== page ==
Miami One by one, they made Boston’s stars grow old before us. LeBron James made a quick cut and — ouch! — Boston’s Paul Pierce left for a while with a foot injury.
Dwyane Wade made a magic move and — where’d he go? — Boston’s Kevin Garnett was a lost child in the mall, turned completely around, as Wade blew by for a layup.
Wade then made another move, hitting the air brakes. Boston’s Ray Allen couldn’t stop. Allen fell to the ground, like a supplicant, watching Wade’s three-point shot swish.
In Tuesday night’s 102-91 Heat win, the Heat’s Big Three played Boston’s Big Three like youth plays age. It was that simple. And that convincing. And perhaps that conclusive if the four-day rest before Game 3 doesn’t help Boston.
Once upon a time, these Celtics played for these spotlit moments, tough and unshakable, the perfect blend of veteran nerves and talent. Through two games it’s been the younger, more athletic Heat who have done it.
There was Garnett going up with the ball in the fourth quarter and his elevator stopped two floors short. LeBron was there waiting, just as James was everywhere in this second half.
Wade finished with 35 points, including a stretch of 10 straight points. But it wasn’t just him.
The Heat’s Big Three of LeBron, Wade and Chris Bosh? Eighty points.
The Celtics’ Big Three of Garnett, Pierce and Allen: 36.
“Being down 2-0 doesn’t scare us, doesn’t make us nervous,” said Allen, who finished with just seven points. “It just means we’re down 2-0.”
Maybe so. But there are certain losses that resound more than others. There are certain nights that sit in your head, your joints and your bones. This was one of them.
They couldn’t stop Wade’s attacks, couldn’t control James’ strength. And the play of the night? It wasn’t from the Big Three.
In the fourth quarter, with the Heat leading by five, reserve center Joel Anthony tipped an offensive rebound from Big Baby Davis. He then tapped it to James under the basket. Dunk. Foul. Crowd went crazy.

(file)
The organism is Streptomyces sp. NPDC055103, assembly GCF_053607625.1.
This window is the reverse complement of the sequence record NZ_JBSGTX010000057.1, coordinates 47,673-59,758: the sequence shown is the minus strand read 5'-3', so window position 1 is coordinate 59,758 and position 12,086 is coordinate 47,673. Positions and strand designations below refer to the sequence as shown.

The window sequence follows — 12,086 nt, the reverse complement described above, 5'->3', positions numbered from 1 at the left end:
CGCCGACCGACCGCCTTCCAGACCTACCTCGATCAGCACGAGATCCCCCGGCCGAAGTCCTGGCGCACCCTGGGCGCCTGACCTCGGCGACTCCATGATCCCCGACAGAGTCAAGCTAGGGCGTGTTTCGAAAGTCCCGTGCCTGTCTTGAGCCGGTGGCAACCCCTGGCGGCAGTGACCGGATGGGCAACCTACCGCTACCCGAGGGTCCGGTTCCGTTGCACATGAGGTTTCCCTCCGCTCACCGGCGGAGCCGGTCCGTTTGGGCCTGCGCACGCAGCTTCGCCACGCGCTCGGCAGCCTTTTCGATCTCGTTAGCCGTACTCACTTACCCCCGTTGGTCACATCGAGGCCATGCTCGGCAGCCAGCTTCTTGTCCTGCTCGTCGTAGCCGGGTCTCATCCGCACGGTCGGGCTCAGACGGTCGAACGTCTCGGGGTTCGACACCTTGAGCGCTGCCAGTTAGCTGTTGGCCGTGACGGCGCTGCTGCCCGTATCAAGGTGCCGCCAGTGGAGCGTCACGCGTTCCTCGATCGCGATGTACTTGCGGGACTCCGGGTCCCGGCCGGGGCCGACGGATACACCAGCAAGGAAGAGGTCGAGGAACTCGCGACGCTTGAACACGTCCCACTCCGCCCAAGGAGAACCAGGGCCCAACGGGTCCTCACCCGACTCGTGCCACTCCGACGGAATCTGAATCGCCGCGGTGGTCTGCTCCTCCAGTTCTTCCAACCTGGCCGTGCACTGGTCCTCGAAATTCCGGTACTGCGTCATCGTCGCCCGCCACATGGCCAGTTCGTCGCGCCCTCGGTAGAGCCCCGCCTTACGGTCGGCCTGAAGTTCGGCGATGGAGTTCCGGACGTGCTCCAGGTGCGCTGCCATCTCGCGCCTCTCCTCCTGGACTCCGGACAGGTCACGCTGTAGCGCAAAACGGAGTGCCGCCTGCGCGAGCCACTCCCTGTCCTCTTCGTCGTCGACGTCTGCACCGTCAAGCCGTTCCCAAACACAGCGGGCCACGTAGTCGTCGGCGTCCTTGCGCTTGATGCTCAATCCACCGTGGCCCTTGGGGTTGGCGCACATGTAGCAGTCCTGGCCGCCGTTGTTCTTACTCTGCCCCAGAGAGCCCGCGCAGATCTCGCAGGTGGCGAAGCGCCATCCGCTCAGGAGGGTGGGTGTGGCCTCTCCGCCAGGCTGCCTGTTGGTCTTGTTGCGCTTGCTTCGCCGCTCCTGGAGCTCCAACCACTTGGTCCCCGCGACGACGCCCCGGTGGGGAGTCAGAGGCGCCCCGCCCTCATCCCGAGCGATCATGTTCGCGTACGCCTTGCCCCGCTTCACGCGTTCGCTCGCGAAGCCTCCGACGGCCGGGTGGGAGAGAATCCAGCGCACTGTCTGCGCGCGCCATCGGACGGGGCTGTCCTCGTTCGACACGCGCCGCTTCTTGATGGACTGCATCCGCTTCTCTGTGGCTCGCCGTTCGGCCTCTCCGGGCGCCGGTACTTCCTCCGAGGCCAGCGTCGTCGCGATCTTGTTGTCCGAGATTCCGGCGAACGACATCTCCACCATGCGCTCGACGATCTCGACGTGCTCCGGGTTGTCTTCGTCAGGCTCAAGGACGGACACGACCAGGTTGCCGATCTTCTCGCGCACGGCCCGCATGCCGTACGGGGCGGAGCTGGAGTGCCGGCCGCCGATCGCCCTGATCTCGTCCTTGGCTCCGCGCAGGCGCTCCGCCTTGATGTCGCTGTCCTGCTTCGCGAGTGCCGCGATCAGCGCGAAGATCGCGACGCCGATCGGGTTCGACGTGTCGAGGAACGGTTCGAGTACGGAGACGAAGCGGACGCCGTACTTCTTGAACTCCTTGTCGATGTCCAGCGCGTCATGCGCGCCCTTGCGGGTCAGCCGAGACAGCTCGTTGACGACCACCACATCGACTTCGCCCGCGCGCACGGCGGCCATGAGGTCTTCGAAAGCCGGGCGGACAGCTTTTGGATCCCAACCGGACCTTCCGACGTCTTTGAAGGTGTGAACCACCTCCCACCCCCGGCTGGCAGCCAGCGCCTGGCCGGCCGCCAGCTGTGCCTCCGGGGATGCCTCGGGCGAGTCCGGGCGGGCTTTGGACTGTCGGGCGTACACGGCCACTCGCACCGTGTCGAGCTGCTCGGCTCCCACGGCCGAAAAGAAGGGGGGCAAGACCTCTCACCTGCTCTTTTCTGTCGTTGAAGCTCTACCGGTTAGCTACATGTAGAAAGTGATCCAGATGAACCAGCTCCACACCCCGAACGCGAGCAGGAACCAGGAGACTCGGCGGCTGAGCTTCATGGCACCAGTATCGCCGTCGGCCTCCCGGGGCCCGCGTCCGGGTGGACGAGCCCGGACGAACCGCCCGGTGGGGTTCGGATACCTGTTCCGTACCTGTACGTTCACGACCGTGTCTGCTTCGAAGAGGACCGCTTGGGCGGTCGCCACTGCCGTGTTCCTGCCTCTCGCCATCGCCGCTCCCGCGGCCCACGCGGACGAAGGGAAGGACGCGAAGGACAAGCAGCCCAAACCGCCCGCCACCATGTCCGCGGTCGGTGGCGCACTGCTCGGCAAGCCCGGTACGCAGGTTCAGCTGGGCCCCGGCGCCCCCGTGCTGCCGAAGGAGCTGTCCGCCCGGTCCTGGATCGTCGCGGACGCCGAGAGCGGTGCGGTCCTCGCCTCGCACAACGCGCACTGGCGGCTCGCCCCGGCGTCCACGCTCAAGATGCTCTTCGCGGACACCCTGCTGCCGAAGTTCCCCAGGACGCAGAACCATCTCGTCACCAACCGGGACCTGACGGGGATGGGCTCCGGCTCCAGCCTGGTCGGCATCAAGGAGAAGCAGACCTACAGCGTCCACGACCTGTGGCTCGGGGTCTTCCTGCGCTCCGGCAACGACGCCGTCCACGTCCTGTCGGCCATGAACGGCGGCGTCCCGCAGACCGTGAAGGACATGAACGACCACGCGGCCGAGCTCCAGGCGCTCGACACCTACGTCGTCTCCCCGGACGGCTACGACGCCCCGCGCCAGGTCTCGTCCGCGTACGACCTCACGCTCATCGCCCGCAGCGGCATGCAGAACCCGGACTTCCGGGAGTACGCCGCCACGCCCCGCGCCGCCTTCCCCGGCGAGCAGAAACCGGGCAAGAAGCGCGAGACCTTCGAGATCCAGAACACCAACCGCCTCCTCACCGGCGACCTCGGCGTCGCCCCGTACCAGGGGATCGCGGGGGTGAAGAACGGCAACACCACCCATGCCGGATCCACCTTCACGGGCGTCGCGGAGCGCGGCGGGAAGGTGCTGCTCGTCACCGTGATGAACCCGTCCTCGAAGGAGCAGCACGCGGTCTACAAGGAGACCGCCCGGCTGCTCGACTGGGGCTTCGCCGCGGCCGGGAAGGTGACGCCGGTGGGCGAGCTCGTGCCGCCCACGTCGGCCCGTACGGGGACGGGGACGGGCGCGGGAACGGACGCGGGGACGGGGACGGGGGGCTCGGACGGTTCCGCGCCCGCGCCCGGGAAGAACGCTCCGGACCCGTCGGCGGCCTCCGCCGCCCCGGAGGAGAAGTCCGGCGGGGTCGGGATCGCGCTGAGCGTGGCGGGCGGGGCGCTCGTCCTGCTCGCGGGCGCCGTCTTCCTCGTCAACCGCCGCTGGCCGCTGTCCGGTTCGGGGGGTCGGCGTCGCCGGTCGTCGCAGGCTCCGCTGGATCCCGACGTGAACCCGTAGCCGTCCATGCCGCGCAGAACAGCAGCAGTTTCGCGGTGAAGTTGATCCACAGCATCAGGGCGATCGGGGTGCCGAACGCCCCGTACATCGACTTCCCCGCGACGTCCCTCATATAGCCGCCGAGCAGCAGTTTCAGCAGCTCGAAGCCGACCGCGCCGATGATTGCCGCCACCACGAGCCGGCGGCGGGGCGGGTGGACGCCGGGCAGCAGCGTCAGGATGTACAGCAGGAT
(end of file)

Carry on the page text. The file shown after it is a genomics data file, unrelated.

Joel Flippin’ Anthony.
All night long, the Heat were on the verge of busting free in this game. And every time Boston would do enough to stay close with surprise people. Jeff Green had 10 first-half points. Jermaine O’Neal made big plays.
But when LeBron hit that succeeding foul shot, the Heat had an eight-point lead and didn’t look back. They closed it out. This wasn’t November anymore. It wasn’t even March.
“We’ve made a major step forward,” Bosh said. “We’re a lot better than we used to be.”
This four-day break until Game 3 is the Celtics’ best friend right now.
“In this case the rest is good,” coach Doc Rivers said. “It’s very good for us.”
Will it be enough? There will be a lot of talk of the Heat doing only what it had to so far, that the series doesn’t start until the home team loses. That’s all true. And, heaven knows, just when you think this Heat team is figured out this year, a surprise is waiting.
But through two games, the Heat looks younger and more athletic. Boston looks old. And that probably won’t change even when the arena does.